Family and Friends Trending Health Stories

The Royal Baby is Here: How Common is Home Birth?

Meagan Markle on the podium speaking
Choose the health content that's right for you, and get it delivered right in your inbox

Meghan Markle, the Duchess of Sussex, gave birth this morning to a 7-pound, 3-ounce boy.

She planned to deliver her child at her new home in Windsor. However, she was a week past due and some British news outlets have reported that she was whisked away on Sunday for a hospital delivery to ensure the safety of both mom and baby.

These potential complications is one of the reasons why home birth is rare in the United States — fewer than one in 100 American mothers have their baby at home — but pregnant women often ask D. Ashley Hill, MD, how safe it is. He’s the medical director of AdventHealth obstetrics and gynecology who has delivered more than 7,000 babies.

Where and how to give birth is a complicated series of choices, and the decision is ultimately up to the mother. That said, a hospital is the safest setting for a birth, he says.

“I often hear moms say they want to do everything possible they can to protect their baby,” Dr. Hill says, “and if that’s the case, the evidence seems to point away from home deliveries.”

Babies born at home in the United States have higher rates of infant mortality and other serious complications.

In an April 2017 statement, the American College of Obstetricians and Gynecologists wrote, “hospitals and accredited birth centers are the safest settings for birth.”

At the same time, women who ask about home birth have valid concerns about how they’ll be treated in the hospital and whether their decisions will be respected. Advocating a hospital birth comes with the responsibility to honor a woman’s autonomy.

“We try to create as home-like an environment as we can and work with patients to customize their birth process to give them the experience they want and still make it safe for mom and baby,” Dr. Hill says.

What Does the Evidence Say?

According to the American College of Obstetricians and Gynecologists, about 3.9 in 1,000 babies born at home die within the first month of life. That’s compared with a rate of about 1.8 in 1,000 for hospital births.

It’s important to note this means the vast majority of babies born at home do not suffer for it. But the risks are higher at home, particularly for the baby.

“I’m very comfortable telling low-risk patients on their second or third baby that home birth may be a bit safer for them, but I’m also ethically obligated to say it’s more dangerous for the baby,” Dr. Hill says.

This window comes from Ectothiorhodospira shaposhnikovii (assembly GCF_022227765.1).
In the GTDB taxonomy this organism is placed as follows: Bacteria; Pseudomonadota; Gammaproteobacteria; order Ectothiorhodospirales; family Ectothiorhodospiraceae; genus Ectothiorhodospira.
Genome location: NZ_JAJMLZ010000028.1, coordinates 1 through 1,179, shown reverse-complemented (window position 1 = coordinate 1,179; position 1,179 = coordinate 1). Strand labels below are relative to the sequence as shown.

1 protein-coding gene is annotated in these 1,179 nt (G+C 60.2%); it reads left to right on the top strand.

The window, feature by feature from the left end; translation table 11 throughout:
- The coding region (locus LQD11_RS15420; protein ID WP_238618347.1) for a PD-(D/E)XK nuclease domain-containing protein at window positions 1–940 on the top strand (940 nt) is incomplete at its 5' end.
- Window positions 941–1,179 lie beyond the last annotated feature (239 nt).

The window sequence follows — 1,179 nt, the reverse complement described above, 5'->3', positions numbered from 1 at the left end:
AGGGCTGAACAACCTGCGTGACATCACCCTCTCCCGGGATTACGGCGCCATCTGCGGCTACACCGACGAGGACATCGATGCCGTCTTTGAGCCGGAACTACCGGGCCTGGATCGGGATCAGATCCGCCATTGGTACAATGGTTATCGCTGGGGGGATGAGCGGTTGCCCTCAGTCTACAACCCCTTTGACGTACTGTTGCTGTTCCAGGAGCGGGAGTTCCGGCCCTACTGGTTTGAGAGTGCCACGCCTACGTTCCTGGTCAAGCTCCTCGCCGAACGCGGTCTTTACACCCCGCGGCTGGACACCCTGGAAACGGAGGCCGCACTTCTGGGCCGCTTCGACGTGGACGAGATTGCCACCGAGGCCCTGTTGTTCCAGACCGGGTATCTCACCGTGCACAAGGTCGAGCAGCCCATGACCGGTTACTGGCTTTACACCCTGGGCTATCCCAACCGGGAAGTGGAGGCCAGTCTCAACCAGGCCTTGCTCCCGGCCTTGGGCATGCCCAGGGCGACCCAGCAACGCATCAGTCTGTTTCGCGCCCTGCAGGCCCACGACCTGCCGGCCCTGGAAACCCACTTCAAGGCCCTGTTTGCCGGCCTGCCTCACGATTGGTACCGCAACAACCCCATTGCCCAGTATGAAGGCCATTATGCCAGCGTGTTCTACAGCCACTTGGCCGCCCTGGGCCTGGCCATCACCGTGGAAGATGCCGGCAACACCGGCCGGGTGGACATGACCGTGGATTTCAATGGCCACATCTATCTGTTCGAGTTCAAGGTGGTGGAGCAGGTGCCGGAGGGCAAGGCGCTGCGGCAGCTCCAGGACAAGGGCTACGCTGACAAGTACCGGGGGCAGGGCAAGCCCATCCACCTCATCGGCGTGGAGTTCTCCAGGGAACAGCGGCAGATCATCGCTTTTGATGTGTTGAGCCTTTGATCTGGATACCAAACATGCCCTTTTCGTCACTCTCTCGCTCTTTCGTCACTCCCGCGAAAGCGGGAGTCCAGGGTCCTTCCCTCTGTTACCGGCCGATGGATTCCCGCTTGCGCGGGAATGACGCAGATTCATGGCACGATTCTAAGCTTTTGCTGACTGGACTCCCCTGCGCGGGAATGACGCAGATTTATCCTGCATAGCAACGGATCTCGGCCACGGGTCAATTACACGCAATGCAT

Furthermore, many women who try to give birth at home ultimately need the services of a hospital. One study in the Netherlands found that up to 40 percent of women who attempted home births ended up delivering in a hospital.

A hospital can provide services and technology generally not available at home, including equipment that:

  • Measures the baby’s oxygen and, if necessary, provides extra to them
  • Helps the baby breathe
  • Removes extra fluid from their lungs
  • Resuscitates them

There are some conditions under which a home birth is considered to be too dangerous to attempt, including when there is:

  • A baby who is not positioned to come down the birth canal headfirst
  • A mother who has had a previous C-section
  • A problem with the placenta that could increase the risk of bleeding
  • A multiple birth

This medical evidence has limitations. It’s been compiled by comparing the outcomes of women who give birth at home and those who do so at a hospital.

But unrelated differences between these groups of women — about a quarter of home births are unplanned, for example, which could carry additional risks — could be contributing to higher home birth mortality.

By trying to have a home birth, Markle was probably trying to tailor her birth experience. That’s a normal desire, Dr. Hill says, and one that is increasingly being accommodated inside hospitals.

Finding Control — at the Hospital

Pregnant women often consider a home birth for valid reasons, Dr. Hill says.

“It may be because they felt like they didn’t have control at a previous hospital or weren’t listened to,” he says. “I get that.”

At AdventHealth for Women, a Birth Experience Team works with mothers to create the kind of delivery a mom wants. You may also want to add a doula (a woman who gives support and guidance to a pregnant woman during labor) or midwife to your birth team.

Dr. Hill recommends that moms-to-be tour AdventHealth for Women to see for themselves how family-friendly and modern labor units have become. We offer the peace of mind that comes with giving birth at a state-of-the-art hospital with the latest technology and well-trained staff.
To learn more about the maternity experience at AdventHealth for Women, please visit our site or call Call407-303-4HER.

Recent Blogs

A young female adult looking at herself in the mirror
Finding a Solution for Excess Skin After Weight Loss
A Mother Helps Her Daughter with Her Hair in The Bathroom.
Nurturing the Whole Health of Mothers Every Day
Hair Loss After Weight Loss Surgery
An AdventHealth bariatric surgeon shares four tips to help you mentally prepare for your bariatric surgery.
4 Ways to Get Mentally Ready for Bariatric Surgery
Behind the Blood Test: “Good” vs. “Bad” Cholesterol
View More Articles